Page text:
Marks & Spencer has become the latest retailer to ask itself how many stores it really needs.

There is no exact figure applicable to all retailers but the right number is derived for each retailer based on their customer profiles, sales channels, footfall conversions and brand strength.

Some may follow other retailers and feed off their footfall or, conversely, they might be a destination in their own right.

Marks & Spencer is interesting for a number of reasons.

Firstly, it has evolved its offer from fashion and clothing to food and homewares.

Some might argue that this in itself presents a challenge when it comes to priorities and store formats and layouts. The skill sets are also very different, as I am sure staff at John Lewis and Waitrose would testify.

Secondly, in light of its history and heritage as a bricks-and-mortar retailer, M&S will have a legacy element to its portfolio with long leases and upward-only rents in towns where the opportunity for the retailer has declined or moved out of town.

Thirdly, it has changed its property portfolio over time but was very much a late entrant to the out-of-town market, unlike rival Next which has been closing high street stores for some time.

Opposing estates

M&S has 300 ‘department’ stores, which is not a large number when you compare it to Next (421), New Look (554), H&M (229) and Edinburgh Woollen Mill (285). Primark on the other hand has just 162 stores, with many much larger than M&S branches.

Detailed comparisons between M&S and Next make interesting reading. M&S has 123 high street shops (excludes shopping centres) and 54 on retail parks.

Next is the opposite with 54 high street shops and 203 retail park units.

“There are 35 towns and cities that have more than two M&S stores either on the high street, in a shopping centre or on the edge of town in a retail park”

This is interesting in light of the fact that one was born out of being a high street retailer and the other out of its directory business.

Analysis of M&S stores shows one possible area for rationalisation.

M&S’s retail park presence has increased by 8% while all other formats have seen closures.

But there are 35 towns and cities that have more than two M&S stores either on the high street, in a shopping centre or on the edge of town in a retail park.

If one removes the large urban centres such as London (27 stores), Glasgow (6) and other cities, there are 22 towns where one might question the need for two stores. Are they cannibalising sales?

Examples include Milton Keynes (3), Bournemouth (2), Durham (2), Fareham (2), Stockton-on-Tees (2), Swindon (2) and Chichester (2).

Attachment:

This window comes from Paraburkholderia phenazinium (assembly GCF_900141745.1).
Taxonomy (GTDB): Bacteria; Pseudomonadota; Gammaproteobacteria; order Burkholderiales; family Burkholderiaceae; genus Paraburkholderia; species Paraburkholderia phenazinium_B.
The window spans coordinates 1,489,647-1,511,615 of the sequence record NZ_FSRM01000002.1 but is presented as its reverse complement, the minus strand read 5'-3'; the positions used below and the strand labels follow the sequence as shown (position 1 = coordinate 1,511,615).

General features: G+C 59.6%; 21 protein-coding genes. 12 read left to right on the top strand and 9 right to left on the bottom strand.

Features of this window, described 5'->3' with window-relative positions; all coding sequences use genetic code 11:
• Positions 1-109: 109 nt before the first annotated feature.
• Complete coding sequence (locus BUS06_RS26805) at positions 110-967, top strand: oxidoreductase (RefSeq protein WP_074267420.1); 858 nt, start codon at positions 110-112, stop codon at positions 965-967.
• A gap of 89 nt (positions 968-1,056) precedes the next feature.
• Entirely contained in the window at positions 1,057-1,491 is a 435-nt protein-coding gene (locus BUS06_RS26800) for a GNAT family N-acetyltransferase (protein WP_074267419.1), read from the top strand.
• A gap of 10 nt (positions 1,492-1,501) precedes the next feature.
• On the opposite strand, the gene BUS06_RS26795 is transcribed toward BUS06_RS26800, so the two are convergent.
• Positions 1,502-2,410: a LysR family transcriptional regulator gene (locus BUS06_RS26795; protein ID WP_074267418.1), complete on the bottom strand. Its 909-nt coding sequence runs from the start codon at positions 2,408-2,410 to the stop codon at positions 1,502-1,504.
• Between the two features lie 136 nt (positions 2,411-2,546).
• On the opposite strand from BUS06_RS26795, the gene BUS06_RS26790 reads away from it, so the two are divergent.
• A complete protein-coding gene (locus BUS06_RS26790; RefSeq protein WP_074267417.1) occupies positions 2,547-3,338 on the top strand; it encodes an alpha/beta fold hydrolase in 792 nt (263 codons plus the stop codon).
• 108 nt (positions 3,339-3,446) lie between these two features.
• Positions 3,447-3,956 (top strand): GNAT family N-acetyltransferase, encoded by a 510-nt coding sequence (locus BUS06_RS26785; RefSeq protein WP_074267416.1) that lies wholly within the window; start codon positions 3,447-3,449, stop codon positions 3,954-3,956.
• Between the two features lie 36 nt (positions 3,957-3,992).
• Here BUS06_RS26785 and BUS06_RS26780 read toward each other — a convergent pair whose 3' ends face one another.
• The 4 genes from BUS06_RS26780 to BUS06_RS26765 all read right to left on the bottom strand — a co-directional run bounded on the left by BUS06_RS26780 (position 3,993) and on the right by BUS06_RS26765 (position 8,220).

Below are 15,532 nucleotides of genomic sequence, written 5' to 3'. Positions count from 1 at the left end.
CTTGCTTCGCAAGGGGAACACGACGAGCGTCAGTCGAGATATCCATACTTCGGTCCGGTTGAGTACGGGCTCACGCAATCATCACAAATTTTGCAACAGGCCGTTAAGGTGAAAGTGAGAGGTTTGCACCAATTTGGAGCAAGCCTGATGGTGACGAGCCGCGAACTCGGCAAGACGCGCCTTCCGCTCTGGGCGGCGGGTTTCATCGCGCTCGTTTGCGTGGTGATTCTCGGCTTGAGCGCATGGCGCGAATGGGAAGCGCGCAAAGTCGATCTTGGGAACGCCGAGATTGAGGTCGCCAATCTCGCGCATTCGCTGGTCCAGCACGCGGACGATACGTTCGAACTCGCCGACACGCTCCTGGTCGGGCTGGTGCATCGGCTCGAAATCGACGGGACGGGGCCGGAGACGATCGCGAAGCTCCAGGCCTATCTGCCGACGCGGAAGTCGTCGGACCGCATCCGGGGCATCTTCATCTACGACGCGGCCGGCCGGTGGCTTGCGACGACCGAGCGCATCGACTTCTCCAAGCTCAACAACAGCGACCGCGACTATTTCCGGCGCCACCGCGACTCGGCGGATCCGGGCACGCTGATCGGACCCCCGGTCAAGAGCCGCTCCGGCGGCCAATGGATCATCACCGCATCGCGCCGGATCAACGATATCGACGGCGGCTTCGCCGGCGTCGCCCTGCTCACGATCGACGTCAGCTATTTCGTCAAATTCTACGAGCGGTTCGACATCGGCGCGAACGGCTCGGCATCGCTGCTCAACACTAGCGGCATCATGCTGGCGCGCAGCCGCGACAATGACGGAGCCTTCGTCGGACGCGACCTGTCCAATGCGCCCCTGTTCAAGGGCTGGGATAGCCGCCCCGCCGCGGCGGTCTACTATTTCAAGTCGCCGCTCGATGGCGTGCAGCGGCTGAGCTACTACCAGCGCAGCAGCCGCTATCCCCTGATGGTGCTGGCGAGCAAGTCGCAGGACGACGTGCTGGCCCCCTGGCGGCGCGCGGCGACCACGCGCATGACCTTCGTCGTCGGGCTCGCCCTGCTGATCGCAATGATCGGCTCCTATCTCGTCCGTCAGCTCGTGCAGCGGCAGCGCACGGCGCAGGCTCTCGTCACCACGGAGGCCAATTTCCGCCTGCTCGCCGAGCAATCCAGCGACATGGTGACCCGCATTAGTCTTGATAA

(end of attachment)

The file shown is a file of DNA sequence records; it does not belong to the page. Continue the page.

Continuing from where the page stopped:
Changing high streets

The high streets that M&S remains on, as the anchor in many cases, have seen significant change and since 2011 the vacancy rate around M&S high street stores has been above average for such locations.

The average vacancy rate within a 200m radius of M&S stores is now 12.7%, while the national average is 11.4%.

Mand s high street graph 2016119


Another challenge M&S faces is the diversity in health of the locations it is in.

Local Data Company’s Health Index is a key performance indicator for a retailer such as M&S as it takes 12 data points from catchment, spend, vacancy, occupiers present, food and beverage and entertainment – destination centres score highly.

M&S has a broad church, with nearly 17% of stores in weak areas, 19% in strong areas and the rest middling.

The good news, however, is that analysis over 12 months shows that 20% of M&S locations are seeing the health of their centres improve against 16% declining.

Close competitors

Finally, the other challenge that M&S faces, as does any other retailer, is competition.

If one takes Next, New Look, H&M and Primark as examples of retailers who might be taking spend away from M&S, then a third (32%) of M&S stores have four or more of these competitors within 500m.

“What we do know is that stores are an important part of multichannel retailing”

Now if you are in the ascendancy that might be considered a good thing, but perhaps this is not where M&S sits currently.

What we do know is that stores are an important part of multichannel retailing and that the presence of stores helps drive online sales, so M&S needs to think carefully about which to close.

What impact will there be on existing business? How might that be tempered by the opportunities presented by new locations?

Three hundred stores is not too many in my view, but rationalisation where I see store cannibalisation and relocating to the new retail destinations is key, along with, of course, a multichannel offer of products or services that appeals to its customers.

Relevance by location and demographic will be key to M&S success.

  • Matthew Hopkinson is director of the Local Data Company